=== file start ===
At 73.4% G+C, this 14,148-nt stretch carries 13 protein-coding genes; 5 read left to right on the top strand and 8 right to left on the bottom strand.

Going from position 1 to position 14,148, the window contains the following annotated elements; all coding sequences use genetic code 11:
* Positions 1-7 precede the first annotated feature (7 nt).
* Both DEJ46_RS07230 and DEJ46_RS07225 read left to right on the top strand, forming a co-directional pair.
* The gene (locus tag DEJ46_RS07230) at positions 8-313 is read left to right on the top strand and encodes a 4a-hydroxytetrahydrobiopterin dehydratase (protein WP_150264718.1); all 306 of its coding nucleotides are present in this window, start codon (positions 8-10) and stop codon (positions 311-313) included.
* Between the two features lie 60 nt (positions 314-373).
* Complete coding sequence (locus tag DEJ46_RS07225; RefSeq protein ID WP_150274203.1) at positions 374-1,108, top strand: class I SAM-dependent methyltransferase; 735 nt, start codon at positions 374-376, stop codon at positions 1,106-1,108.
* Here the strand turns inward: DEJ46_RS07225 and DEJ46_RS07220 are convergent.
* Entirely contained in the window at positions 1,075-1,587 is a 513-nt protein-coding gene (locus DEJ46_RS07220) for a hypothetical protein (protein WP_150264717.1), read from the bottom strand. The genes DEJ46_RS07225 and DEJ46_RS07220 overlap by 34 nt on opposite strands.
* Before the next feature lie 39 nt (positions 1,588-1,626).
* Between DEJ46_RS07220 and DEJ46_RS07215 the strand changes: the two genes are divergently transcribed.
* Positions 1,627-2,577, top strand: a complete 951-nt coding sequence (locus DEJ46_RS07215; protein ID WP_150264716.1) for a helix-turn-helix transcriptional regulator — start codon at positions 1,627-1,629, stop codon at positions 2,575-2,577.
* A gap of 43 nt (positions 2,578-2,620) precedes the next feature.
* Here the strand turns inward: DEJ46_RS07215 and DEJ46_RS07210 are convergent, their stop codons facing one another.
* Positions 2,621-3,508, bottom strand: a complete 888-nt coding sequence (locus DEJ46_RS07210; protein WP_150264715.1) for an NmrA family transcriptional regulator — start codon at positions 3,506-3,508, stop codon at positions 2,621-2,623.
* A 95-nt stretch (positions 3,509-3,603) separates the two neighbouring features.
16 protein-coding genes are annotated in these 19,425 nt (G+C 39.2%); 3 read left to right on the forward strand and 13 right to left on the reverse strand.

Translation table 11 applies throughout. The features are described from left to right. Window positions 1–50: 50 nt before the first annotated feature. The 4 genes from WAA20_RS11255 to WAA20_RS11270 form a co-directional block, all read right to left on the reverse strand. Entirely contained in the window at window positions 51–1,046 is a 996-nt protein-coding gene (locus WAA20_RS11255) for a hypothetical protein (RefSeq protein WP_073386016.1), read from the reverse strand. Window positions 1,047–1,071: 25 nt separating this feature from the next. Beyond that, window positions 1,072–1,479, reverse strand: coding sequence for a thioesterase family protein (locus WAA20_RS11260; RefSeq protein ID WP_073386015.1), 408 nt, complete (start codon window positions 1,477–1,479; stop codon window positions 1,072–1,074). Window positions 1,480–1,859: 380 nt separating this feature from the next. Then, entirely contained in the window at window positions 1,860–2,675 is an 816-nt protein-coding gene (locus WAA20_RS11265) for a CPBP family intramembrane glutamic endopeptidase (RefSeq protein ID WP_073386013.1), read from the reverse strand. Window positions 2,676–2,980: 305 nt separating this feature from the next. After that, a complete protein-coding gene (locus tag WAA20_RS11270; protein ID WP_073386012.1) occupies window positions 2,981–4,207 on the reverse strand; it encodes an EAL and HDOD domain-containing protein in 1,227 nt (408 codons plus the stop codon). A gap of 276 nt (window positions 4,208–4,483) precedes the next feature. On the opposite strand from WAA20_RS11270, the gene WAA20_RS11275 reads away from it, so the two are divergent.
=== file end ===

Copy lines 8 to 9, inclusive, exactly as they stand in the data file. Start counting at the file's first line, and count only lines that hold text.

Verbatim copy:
* Here the strand turns inward: DEJ46_RS07225 and DEJ46_RS07220 are convergent.
* Entirely contained in the window at positions 1,075-1,587 is a 513-nt protein-coding gene (locus DEJ46_RS07220) for a hypothetical protein (protein WP_150264717.1), read from the bottom strand. The genes DEJ46_RS07225 and DEJ46_RS07220 overlap by 34 nt on opposite strands.